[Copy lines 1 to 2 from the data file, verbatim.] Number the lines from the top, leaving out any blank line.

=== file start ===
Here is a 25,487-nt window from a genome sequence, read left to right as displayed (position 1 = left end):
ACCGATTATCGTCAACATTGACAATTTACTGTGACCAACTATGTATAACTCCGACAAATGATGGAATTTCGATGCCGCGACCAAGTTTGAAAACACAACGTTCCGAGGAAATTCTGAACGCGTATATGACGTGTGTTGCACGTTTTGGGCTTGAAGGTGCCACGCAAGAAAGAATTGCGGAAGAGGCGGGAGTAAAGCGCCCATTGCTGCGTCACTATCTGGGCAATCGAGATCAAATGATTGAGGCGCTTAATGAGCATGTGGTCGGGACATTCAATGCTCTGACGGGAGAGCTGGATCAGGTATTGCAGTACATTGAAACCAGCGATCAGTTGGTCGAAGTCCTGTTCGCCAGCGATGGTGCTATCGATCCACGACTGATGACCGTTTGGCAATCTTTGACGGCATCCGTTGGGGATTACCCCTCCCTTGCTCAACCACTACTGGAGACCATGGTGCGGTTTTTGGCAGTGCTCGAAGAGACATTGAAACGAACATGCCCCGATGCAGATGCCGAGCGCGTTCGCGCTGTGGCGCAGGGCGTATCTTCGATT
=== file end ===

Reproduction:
Here is a 25,487-nt window from a genome sequence, read left to right as displayed (position 1 = left end):
ACCGATTATCGTCAACATTGACAATTTACTGTGACCAACTATGTATAACTCCGACAAATGATGGAATTTCGATGCCGCGACCAAGTTTGAAAACACAACGTTCCGAGGAAATTCTGAACGCGTATATGACGTGTGTTGCACGTTTTGGGCTTGAAGGTGCCACGCAAGAAAGAATTGCGGAAGAGGCGGGAGTAAAGCGCCCATTGCTGCGTCACTATCTGGGCAATCGAGATCAAATGATTGAGGCGCTTAATGAGCATGTGGTCGGGACATTCAATGCTCTGACGGGAGAGCTGGATCAGGTATTGCAGTACATTGAAACCAGCGATCAGTTGGTCGAAGTCCTGTTCGCCAGCGATGGTGCTATCGATCCACGACTGATGACCGTTTGGCAATCTTTGACGGCATCCGTTGGGGATTACCCCTCCCTTGCTCAACCACTACTGGAGACCATGGTGCGGTTTTTGGCAGTGCTCGAAGAGACATTGAAACGAACATGCCCCGATGCAGATGCCGAGCGCGTTCGCGCTGTGGCGCAGGGCGTATCTTCGATT